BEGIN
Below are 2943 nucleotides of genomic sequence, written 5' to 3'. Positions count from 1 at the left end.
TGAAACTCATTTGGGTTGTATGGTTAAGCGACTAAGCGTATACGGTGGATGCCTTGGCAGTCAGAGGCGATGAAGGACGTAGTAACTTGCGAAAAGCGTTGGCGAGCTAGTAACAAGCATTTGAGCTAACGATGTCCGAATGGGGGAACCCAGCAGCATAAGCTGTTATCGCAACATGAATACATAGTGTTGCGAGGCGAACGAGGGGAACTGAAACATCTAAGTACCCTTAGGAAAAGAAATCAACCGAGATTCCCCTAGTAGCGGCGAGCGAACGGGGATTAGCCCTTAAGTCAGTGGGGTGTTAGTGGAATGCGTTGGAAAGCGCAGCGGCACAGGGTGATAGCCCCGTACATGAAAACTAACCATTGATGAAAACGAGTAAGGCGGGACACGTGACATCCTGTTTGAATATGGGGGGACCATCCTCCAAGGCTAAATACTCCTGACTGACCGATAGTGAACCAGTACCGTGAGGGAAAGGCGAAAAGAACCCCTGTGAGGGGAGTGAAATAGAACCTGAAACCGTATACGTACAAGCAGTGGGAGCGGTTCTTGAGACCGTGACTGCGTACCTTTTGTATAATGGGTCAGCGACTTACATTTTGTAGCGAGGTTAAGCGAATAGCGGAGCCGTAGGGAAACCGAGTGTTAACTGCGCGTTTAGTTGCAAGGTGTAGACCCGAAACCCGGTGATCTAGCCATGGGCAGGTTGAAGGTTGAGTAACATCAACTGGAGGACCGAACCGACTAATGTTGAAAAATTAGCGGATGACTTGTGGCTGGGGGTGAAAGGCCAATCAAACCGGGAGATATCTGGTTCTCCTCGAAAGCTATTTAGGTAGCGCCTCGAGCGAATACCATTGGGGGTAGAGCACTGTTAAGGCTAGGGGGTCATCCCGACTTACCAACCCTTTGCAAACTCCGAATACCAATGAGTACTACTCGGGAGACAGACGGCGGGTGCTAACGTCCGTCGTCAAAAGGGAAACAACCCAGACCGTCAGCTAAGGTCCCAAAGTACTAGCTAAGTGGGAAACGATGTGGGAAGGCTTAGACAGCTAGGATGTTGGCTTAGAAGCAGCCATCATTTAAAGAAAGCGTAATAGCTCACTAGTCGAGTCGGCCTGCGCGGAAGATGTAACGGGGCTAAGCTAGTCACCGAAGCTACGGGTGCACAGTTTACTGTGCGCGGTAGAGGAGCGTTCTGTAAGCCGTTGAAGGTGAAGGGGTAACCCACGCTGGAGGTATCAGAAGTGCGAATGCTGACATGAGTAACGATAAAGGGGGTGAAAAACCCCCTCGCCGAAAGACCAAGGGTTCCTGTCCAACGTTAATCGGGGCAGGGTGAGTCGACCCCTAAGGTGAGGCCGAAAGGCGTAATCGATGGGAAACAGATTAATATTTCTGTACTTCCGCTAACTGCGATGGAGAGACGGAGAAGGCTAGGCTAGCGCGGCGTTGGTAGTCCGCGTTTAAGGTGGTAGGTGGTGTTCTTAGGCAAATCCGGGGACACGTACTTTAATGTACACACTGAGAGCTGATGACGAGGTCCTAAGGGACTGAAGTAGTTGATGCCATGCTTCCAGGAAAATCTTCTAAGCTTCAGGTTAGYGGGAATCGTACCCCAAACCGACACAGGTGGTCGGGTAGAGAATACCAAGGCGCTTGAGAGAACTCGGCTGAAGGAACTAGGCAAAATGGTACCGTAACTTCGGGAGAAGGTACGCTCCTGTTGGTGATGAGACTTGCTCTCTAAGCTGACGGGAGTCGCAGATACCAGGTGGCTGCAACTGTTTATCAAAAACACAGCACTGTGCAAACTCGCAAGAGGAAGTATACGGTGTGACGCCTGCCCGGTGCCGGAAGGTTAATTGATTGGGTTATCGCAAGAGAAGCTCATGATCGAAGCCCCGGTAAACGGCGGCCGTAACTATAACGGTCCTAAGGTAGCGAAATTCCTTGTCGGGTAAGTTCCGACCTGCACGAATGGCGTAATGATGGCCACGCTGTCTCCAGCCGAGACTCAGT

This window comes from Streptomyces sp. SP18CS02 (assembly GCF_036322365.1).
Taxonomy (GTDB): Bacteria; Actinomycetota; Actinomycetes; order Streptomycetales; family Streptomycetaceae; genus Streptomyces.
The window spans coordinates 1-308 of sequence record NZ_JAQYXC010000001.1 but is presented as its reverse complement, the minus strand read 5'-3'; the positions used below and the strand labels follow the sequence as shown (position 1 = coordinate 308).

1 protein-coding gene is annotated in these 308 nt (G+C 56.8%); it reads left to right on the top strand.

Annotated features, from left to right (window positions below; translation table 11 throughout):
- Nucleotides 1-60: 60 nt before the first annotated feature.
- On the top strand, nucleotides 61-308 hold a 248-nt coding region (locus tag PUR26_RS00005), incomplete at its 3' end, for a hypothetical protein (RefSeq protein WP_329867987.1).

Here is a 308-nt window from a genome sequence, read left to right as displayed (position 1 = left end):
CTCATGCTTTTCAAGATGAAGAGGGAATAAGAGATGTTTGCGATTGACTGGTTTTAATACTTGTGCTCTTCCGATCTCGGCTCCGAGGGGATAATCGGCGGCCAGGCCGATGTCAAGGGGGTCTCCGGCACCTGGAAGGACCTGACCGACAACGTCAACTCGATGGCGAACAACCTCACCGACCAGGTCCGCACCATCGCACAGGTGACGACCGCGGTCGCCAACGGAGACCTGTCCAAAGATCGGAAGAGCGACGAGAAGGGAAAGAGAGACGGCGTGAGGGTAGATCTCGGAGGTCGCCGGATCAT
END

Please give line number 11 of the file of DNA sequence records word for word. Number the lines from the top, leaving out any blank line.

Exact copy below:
CTCATGCTTTTCAAGATGAAGAGGGAATAAGAGATGTTTGCGATTGACTGGTTTTAATACTTGTGCTCTTCCGATCTCGGCTCCGAGGGGATAATCGGCGGCCAGGCCGATGTCAAGGGGGTCTCCGGCACCTGGAAGGACCTGACCGACAACGTCAACTCGATGGCGAACAACCTCACCGACCAGGTCCGCACCATCGCACAGGTGACGACCGCGGTCGCCAACGGAGACCTGTCCAAAGATCGGAAGAGCGACGAGAAGGGAAAGAGAGACGGCGTGAGGGTAGATCTCGGAGGTCGCCGGATCAT